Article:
The riots in London and other UK cities, although shocking, tell us little or nothing about that country’s social problems. To be sure, those problems are serious and are becoming more severe is this period of economic hardship. But urban riots are not primarily about protesting social conditions.
In an influential 1970 book about urban problems in the U.S., The Unheavenly City, the political scientist Edward Banfield wrote a chapter on “Rioting for Fun and Profit.” His point, demonstrated with ample evidence, was that the people setting fires and looting stores in urban riots were not the ones who were deeply concerned about racial injustice. They were mostly people, especially young males, who liked setting fires and looting stores. A racially charged event, such as the assassination of Martin Luther King, Jr. in 1968, was for them mainly a signal. It told them that there would be large crowds in the streets, and that it would be a good time to have some fun raising hell, and maybe even to bring home a new TV.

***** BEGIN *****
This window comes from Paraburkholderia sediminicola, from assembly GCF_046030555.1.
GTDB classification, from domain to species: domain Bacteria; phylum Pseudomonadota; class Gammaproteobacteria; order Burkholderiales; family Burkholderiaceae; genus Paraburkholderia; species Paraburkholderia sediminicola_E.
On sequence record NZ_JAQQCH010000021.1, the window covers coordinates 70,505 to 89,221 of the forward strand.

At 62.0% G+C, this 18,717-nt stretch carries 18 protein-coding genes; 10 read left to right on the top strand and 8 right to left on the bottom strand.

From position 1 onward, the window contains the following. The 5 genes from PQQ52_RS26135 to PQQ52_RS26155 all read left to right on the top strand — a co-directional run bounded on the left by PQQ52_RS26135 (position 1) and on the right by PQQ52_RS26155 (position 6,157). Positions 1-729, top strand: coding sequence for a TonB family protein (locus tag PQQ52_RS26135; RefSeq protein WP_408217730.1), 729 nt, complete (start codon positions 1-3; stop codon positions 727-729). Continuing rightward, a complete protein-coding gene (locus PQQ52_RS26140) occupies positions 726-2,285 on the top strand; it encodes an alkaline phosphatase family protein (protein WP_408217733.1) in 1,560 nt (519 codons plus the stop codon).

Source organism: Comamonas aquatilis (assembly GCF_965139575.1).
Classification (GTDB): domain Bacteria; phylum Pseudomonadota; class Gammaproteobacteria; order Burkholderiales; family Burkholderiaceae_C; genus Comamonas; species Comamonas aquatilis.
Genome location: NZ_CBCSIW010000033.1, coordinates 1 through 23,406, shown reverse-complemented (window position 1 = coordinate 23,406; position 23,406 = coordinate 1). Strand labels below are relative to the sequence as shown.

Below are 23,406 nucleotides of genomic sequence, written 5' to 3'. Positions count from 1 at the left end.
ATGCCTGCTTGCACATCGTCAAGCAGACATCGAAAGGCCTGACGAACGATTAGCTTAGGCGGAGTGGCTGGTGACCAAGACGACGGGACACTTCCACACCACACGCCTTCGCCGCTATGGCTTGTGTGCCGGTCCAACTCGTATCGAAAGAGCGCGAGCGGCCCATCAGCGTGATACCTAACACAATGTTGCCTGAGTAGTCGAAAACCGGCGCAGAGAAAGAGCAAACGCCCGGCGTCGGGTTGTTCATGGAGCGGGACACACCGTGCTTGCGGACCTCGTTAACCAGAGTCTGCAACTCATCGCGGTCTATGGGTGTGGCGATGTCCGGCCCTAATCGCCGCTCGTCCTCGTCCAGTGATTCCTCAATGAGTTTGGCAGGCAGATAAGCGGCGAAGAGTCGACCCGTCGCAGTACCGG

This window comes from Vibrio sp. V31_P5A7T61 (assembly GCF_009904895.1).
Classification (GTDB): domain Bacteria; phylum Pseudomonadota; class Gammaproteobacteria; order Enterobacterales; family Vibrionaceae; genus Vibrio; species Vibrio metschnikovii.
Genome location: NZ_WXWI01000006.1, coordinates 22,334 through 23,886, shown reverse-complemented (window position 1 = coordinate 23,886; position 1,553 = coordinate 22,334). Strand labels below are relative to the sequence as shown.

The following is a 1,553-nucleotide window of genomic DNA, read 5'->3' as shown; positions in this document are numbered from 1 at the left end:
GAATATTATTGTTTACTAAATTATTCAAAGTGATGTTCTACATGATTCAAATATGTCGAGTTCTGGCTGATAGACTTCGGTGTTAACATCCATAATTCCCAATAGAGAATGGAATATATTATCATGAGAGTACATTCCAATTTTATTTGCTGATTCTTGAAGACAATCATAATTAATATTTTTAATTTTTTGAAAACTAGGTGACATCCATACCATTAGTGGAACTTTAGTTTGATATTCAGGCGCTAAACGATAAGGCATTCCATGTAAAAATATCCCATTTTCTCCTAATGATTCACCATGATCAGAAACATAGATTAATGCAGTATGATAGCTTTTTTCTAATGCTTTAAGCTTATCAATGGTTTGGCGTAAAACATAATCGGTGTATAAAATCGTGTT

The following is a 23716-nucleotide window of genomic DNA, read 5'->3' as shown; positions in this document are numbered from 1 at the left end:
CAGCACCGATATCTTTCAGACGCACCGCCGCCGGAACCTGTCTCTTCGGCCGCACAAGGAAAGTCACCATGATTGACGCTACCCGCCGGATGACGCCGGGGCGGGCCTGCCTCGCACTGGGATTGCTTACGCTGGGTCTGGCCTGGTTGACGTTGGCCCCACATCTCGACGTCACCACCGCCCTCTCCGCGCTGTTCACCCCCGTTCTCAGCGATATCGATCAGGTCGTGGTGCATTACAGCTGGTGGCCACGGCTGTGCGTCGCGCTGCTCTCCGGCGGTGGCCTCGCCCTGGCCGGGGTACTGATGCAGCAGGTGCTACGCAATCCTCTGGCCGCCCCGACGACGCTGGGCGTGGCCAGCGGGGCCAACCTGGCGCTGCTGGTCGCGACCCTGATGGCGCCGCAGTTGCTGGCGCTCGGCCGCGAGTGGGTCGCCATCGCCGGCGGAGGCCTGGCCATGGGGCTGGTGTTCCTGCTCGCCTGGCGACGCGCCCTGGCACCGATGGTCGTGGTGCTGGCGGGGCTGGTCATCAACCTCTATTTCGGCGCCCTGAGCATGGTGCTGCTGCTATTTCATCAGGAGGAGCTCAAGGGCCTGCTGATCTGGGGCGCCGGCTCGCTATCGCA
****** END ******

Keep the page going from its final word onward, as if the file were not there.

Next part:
The London riots are significant, however, in a very different way: They have illustrated how much social networking technologies are facilitating and amplifying the signaling effect of any riot-relevant event. The rapid spread of rioting is nothing more than the negative side of the same spontaneous organizing capability that suddenly made it possible to bring down authoritarian governments in the Middle East. For both good and ill, it is getting much easier for scattered groups of like-minded individuals to coordinate action.
Governments will have to learn to monitor the organizing and move swiftly to arrive in force before the mobs.